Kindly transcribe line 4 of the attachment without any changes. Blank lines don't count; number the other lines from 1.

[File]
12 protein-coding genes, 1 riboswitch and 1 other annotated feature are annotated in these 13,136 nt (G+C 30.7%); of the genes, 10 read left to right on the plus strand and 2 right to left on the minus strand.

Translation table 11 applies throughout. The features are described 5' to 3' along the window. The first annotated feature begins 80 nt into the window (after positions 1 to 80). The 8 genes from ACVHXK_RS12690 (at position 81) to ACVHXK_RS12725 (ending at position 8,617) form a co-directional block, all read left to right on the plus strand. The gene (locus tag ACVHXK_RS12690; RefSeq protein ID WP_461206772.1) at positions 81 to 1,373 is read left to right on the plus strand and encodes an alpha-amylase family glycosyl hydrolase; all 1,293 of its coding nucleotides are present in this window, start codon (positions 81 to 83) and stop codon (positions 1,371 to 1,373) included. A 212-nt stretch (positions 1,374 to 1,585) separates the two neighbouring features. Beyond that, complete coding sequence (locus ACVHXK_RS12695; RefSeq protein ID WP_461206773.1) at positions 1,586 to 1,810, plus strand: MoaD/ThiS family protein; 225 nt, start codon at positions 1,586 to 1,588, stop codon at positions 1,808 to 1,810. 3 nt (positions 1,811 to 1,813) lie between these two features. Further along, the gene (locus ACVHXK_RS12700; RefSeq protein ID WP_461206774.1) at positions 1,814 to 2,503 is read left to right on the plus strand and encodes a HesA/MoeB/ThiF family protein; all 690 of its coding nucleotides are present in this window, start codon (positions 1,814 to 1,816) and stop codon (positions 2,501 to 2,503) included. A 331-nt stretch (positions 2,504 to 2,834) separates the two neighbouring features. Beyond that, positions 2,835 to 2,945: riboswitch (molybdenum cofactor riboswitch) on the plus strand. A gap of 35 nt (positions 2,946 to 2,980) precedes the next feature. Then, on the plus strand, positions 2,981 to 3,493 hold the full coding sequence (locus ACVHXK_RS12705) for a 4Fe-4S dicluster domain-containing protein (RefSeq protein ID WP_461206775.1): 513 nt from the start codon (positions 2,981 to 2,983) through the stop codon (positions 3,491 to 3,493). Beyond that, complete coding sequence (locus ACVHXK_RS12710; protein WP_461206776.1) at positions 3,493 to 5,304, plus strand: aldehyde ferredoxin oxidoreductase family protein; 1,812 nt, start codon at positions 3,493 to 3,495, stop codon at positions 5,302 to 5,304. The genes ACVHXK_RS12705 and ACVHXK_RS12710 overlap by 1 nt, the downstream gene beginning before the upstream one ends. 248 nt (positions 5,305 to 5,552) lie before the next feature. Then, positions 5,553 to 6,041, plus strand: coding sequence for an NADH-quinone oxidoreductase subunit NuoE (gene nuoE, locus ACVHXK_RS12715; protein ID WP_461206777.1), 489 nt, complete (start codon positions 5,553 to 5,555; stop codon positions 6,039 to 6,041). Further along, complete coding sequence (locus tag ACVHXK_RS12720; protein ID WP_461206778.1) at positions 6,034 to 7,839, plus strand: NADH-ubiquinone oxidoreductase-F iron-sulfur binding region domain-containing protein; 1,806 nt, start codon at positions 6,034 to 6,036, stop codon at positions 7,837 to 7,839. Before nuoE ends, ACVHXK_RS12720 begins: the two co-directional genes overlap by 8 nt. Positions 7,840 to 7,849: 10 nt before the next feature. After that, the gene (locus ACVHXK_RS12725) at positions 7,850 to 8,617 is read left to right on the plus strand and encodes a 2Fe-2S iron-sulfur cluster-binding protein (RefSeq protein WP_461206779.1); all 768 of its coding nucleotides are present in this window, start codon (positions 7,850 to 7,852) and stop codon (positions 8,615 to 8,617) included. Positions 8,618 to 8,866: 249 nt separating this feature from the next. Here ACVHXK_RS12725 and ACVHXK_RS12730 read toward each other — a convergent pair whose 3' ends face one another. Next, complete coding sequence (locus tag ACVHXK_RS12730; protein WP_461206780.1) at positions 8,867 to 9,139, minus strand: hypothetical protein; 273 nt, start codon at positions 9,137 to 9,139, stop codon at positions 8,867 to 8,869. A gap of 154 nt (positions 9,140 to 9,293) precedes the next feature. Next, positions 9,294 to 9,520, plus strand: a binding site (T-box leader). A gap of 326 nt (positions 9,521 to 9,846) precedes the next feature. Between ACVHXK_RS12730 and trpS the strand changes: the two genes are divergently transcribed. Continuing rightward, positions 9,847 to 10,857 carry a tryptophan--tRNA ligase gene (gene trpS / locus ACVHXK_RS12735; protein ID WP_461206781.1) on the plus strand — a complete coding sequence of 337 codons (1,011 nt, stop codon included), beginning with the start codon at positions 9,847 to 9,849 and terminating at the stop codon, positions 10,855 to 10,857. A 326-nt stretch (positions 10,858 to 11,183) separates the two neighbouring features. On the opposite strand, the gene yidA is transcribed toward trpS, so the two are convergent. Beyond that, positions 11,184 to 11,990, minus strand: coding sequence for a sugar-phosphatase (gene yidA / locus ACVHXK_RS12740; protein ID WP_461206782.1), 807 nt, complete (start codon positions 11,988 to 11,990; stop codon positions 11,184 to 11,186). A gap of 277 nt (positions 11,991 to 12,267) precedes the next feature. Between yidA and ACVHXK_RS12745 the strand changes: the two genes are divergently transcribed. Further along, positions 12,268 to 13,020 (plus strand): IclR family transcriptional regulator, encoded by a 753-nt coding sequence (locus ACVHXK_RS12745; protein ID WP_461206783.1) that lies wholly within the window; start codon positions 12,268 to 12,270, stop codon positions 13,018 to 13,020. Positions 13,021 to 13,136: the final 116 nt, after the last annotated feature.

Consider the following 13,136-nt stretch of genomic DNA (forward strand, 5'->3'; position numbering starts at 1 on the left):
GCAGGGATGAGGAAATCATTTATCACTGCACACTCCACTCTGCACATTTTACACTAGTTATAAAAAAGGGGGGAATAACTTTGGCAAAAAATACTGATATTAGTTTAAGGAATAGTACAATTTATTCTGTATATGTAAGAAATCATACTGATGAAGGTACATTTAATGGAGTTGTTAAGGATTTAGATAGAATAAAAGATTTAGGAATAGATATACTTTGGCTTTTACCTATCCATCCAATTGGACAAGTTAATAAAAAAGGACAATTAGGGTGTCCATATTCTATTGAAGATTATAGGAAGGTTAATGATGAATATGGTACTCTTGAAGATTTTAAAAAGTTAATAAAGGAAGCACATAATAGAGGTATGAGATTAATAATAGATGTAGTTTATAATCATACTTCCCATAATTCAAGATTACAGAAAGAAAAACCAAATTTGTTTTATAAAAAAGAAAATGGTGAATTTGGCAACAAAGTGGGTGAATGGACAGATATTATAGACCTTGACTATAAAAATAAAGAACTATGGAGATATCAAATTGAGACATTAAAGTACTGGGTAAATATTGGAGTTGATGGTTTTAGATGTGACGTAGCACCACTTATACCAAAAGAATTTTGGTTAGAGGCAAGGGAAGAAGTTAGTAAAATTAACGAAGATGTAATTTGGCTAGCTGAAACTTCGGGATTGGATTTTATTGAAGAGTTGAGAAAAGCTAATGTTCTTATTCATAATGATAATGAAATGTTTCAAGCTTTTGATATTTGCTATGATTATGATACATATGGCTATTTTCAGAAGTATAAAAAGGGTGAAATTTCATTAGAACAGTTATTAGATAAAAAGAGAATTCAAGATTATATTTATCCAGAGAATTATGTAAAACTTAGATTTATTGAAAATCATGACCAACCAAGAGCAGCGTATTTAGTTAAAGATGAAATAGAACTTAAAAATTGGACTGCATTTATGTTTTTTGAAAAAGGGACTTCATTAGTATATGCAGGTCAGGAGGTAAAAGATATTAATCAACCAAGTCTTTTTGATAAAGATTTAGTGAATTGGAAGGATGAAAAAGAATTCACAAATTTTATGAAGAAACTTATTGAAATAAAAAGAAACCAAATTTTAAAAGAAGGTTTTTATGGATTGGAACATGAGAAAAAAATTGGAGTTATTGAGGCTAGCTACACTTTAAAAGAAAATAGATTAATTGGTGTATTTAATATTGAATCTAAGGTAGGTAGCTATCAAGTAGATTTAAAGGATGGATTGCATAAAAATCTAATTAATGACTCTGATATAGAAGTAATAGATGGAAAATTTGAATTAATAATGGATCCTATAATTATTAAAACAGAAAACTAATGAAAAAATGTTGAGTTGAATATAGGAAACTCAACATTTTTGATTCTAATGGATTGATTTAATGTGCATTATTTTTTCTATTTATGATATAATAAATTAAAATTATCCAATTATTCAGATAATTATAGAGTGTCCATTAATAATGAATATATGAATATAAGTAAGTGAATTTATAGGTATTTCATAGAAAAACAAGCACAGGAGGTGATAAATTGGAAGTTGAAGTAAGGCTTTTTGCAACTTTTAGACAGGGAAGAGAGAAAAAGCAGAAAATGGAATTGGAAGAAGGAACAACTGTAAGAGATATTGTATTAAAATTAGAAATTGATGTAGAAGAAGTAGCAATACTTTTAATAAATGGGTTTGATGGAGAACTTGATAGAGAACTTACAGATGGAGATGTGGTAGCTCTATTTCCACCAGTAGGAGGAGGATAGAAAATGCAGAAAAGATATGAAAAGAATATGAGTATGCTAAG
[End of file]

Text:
GCAGGGATGAGGAAATCATTTATCACTGCACACTCCACTCTGCACATTTTACACTAGTTATAAAAAAGGGGGGAATAACTTTGGCAAAAAATACTGATATTAGTTTAAGGAATAGTACAATTTATTCTGTATATGTAAGAAATCATACTGATGAAGGTACATTTAATGGAGTTGTTAAGGATTTAGATAGAATAAAAGATTTAGGAATAGATATACTTTGGCTTTTACCTATCCATCCAATTGGACAAGTTAATAAAAAAGGACAATTAGGGTGTCCATATTCTATTGAAGATTATAGGAAGGTTAATGATGAATATGGTACTCTTGAAGATTTTAAAAAGTTAATAAAGGAAGCACATAATAGAGGTATGAGATTAATAATAGATGTAGTTTATAATCATACTTCCCATAATTCAAGATTACAGAAAGAAAAACCAAATTTGTTTTATAAAAAAGAAAATGGTGAATTTGGCAACAAAGTGGGTGAATGGACAGATATTATAGACCTTGACTATAAAAATAAAGAACTATGGAGATATCAAATTGAGACATTAAAGTACTGGGTAAATATTGGAGTTGATGGTTTTAGATGTGACGTAGCACCACTTATACCAAAAGAATTTTGGTTAGAGGCAAGGGAAGAAGTTAGTAAAATTAACGAAGATGTAATTTGGCTAGCTGAAACTTCGGGATTGGATTTTATTGAAGAGTTGAGAAAAGCTAATGTTCTTATTCATAATGATAATGAAATGTTTCAAGCTTTTGATATTTGCTATGATTATGATACATATGGCTATTTTCAGAAGTATAAAAAGGGTGAAATTTCATTAGAACAGTTATTAGATAAAAAGAGAATTCAAGATTATATTTATCCAGAGAATTATGTAAAACTTAGATTTATTGAAAATCATGACCAACCAAGAGCAGCGTATTTAGTTAAAGATGAAATAGAACTTAAAAATTGGACTGCATTTATGTTTTTTGAAAAAGGGACTTCATTAGTATATGCAGGTCAGGAGGTAAAAGATATTAATCAACCAAGTCTTTTTGATAAAGATTTAGTGAATTGGAAGGATGAAAAAGAATTCACAAATTTTATGAAGAAACTTATTGAAATAAAAAGAAACCAAATTTTAAAAGAAGGTTTTTATGGATTGGAACATGAGAAAAAAATTGGAGTTATTGAGGCTAGCTACACTTTAAAAGAAAATAGATTAATTGGTGTATTTAATATTGAATCTAAGGTAGGTAGCTATCAAGTAGATTTAAAGGATGGATTGCATAAAAATCTAATTAATGACTCTGATATAGAAGTAATAGATGGAAAATTTGAATTAATAATGGATCCTATAATTATTAAAACAGAAAACTAATGAAAAAATGTTGAGTTGAATATAGGAAACTCAACATTTTTGATTCTAATGGATTGATTTAATGTGCATTATTTTTTCTATTTATGATATAATAAATTAAAATTATCCAATTATTCAGATAATTATAGAGTGTCCATTAATAATGAATATATGAATATAAGTAAGTGAATTTATAGGTATTTCATAGAAAAACAAGCACAGGAGGTGATAAATTGGAAGTTGAAGTAAGGCTTTTTGCAACTTTTAGACAGGGAAGAGAGAAAAAGCAGAAAATGGAATTGGAAGAAGGAACAACTGTAAGAGATATTGTATTAAAATTAGAAATTGATGTAGAAGAAGTAGCAATACTTTTAATAAATGGGTTTGATGGAGAACTTGATAGAGAACTTACAGATGGAGATGTGGTAGCTCTATTTCCACCAGTAGGAGGAGGATAGAAAATGCAGAAAAGATATGAAAAGAATATGAGTATGCTAAG